• Flooding and Erosion
  • Fence Mortality
  • Livestock Trespass
  • Weeds and Invasive Species
  • Fisheries 
  • Costs 

When we acquired the property, it was affected by past use, principally for grazing cattle and raising hay. This resulted in many problems for native plants, soils, streams and springs, and wildlife. Livestock had grazed native bunchgrasses to the point of their elimination. Seedings for hay had introduced aggressive non-native grasses such as smooth brome and crested wheatgrass that replaced native bunchgrasses and flowers. Aspen shoots were grazed and eliminated, reducing recruitment to the point that the aspen forests were dying out. Streams and springs had wide and shallow channels, lacking vegetation cover for stream temperature regulation, or pools for spawning fish. Banks were bare and eroding, stream bottoms were covered with silt. Gullies formed in uplands were lowering the water table, further drying the soils and leading to the loss of native plant communities. Weeds and invasive species such as Canada thistle, cheatgrass and other were proliferating. Flooding from the drainage system on the County road through the Preserve was causing gully formation, loss of wetland meadow areas and introducing weeds into the Preserve. Fish and wildlife suffered from these habitat alterations as well as competition for forage with livestock.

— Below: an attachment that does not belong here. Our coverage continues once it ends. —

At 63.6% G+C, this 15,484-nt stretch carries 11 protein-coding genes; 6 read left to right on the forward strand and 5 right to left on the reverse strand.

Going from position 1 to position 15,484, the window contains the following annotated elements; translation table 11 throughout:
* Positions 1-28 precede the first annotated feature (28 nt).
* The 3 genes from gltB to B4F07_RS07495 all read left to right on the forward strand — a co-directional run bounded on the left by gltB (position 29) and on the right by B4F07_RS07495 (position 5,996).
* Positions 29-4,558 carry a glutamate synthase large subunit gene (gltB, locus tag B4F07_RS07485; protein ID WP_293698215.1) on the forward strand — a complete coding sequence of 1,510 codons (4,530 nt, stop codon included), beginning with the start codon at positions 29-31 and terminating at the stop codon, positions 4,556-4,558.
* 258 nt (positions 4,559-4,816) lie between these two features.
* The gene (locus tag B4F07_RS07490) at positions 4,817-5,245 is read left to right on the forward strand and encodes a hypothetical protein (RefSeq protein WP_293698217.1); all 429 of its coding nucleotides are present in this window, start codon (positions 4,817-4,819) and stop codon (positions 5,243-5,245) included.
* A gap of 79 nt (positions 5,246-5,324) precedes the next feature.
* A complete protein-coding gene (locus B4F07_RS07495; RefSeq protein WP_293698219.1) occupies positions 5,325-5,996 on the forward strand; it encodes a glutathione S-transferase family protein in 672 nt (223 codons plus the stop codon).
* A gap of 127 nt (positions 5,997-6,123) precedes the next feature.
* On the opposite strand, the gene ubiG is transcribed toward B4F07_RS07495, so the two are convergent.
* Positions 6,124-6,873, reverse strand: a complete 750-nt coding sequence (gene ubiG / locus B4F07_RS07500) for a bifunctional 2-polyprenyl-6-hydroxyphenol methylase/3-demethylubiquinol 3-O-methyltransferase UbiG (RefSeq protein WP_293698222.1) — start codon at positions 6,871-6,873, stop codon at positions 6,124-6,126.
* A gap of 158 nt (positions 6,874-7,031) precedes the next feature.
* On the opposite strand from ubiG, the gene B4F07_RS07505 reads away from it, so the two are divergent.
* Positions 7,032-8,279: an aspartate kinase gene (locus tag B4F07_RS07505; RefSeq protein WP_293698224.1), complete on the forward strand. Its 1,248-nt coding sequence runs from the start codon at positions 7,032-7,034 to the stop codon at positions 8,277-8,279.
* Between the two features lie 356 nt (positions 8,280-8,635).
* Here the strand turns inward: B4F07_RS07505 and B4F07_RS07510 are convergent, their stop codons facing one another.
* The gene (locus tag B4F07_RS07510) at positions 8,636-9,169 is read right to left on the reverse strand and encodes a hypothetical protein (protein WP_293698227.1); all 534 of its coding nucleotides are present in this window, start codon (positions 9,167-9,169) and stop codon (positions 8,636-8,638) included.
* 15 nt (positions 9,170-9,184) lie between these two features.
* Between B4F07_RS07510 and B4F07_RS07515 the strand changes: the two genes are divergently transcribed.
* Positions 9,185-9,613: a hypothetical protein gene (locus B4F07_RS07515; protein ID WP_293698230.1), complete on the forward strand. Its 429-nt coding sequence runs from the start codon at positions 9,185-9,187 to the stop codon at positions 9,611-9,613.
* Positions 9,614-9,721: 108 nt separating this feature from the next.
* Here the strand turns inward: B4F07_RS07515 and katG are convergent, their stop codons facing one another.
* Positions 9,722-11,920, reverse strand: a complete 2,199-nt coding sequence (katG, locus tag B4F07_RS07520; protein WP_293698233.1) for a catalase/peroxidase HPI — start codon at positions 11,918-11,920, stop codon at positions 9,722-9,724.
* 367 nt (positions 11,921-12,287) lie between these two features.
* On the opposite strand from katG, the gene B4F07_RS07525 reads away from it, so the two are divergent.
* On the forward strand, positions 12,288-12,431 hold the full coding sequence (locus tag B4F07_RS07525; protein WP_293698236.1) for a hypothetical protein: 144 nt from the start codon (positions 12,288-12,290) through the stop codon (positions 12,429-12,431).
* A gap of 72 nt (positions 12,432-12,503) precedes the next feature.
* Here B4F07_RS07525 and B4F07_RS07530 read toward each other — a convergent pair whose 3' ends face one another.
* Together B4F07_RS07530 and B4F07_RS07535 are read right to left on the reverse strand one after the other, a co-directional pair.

Along with restoration, our other major expense is building and maintaining fences to exclude livestock from adjacent private property and public lands. Idaho’s Open Range laws place this unfair burden on private property owners, amounting to an additional property tax and subsidy to livestock owners. Over the years we have spent an estimated $150,000 on fences.